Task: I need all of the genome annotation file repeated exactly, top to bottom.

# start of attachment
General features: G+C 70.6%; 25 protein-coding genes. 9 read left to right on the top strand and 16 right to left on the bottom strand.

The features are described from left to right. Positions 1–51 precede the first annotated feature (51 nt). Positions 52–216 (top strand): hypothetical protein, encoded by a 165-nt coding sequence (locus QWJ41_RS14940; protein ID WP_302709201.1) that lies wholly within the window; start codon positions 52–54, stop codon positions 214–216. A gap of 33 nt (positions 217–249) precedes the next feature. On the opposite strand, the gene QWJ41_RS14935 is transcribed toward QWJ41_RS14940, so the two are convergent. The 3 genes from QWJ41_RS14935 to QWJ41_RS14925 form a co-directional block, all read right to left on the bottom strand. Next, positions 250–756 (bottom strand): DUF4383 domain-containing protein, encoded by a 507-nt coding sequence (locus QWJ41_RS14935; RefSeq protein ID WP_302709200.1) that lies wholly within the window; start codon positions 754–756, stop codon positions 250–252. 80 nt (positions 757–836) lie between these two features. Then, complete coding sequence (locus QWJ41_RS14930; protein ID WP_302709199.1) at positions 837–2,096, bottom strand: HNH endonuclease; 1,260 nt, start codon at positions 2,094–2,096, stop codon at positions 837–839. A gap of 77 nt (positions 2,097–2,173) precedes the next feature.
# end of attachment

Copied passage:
General features: G+C 70.6%; 25 protein-coding genes. 9 read left to right on the top strand and 16 right to left on the bottom strand.

The features are described from left to right. Positions 1–51 precede the first annotated feature (51 nt). Positions 52–216 (top strand): hypothetical protein, encoded by a 165-nt coding sequence (locus QWJ41_RS14940; protein ID WP_302709201.1) that lies wholly within the window; start codon positions 52–54, stop codon positions 214–216. A gap of 33 nt (positions 217–249) precedes the next feature. On the opposite strand, the gene QWJ41_RS14935 is transcribed toward QWJ41_RS14940, so the two are convergent. The 3 genes from QWJ41_RS14935 to QWJ41_RS14925 form a co-directional block, all read right to left on the bottom strand. Next, positions 250–756 (bottom strand): DUF4383 domain-containing protein, encoded by a 507-nt coding sequence (locus QWJ41_RS14935; RefSeq protein ID WP_302709200.1) that lies wholly within the window; start codon positions 754–756, stop codon positions 250–252. 80 nt (positions 757–836) lie between these two features. Then, complete coding sequence (locus QWJ41_RS14930; protein ID WP_302709199.1) at positions 837–2,096, bottom strand: HNH endonuclease; 1,260 nt, start codon at positions 2,094–2,096, stop codon at positions 837–839. A gap of 77 nt (positions 2,097–2,173) precedes the next feature.